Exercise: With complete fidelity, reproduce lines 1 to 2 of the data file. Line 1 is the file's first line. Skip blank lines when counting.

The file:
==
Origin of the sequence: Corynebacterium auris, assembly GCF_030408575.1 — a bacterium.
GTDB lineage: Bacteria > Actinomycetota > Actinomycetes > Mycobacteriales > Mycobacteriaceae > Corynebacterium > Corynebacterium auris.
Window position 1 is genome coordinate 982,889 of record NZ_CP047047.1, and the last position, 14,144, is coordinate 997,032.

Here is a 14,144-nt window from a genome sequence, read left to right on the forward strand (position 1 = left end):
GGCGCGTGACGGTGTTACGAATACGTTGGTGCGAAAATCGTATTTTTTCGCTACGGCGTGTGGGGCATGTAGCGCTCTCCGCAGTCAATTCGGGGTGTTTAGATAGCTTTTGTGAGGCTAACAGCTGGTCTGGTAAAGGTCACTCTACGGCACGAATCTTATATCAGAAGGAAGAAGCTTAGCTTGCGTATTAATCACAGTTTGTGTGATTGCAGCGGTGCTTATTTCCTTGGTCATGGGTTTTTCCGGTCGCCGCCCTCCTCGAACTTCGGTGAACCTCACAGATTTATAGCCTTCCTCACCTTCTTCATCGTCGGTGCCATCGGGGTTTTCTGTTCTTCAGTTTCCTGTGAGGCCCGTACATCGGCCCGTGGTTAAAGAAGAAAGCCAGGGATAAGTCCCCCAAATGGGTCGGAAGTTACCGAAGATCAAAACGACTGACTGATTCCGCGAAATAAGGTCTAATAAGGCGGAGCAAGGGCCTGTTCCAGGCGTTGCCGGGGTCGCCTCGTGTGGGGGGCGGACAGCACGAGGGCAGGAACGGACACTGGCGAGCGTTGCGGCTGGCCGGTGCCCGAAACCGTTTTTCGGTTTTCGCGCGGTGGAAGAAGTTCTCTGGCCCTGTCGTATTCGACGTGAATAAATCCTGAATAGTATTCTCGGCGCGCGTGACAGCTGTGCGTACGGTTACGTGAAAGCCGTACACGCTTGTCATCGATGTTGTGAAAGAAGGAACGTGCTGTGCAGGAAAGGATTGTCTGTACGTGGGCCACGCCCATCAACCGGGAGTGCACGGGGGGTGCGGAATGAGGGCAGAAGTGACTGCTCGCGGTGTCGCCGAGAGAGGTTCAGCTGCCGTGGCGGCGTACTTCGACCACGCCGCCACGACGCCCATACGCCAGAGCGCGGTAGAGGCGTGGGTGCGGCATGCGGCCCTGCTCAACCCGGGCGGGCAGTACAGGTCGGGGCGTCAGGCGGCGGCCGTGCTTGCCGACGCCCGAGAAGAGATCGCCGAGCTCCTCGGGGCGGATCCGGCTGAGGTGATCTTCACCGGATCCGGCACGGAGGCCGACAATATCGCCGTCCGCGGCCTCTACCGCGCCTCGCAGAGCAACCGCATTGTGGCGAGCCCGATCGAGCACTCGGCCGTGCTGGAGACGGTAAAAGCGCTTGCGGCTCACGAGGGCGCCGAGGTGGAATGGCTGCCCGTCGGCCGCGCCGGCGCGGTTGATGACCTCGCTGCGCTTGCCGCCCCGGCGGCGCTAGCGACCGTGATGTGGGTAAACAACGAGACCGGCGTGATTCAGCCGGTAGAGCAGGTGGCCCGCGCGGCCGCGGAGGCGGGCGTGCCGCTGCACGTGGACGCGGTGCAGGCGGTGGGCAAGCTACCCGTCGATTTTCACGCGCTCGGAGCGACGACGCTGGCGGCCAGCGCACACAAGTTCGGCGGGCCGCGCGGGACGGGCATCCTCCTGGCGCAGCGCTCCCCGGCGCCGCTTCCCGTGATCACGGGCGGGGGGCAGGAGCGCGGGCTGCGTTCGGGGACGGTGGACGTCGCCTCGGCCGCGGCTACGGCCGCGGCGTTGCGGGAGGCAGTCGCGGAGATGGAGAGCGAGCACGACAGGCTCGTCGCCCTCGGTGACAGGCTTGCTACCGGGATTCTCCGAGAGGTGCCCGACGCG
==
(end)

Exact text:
Origin of the sequence: Corynebacterium auris, assembly GCF_030408575.1 — a bacterium.
GTDB lineage: Bacteria > Actinomycetota > Actinomycetes > Mycobacteriales > Mycobacteriaceae > Corynebacterium > Corynebacterium auris.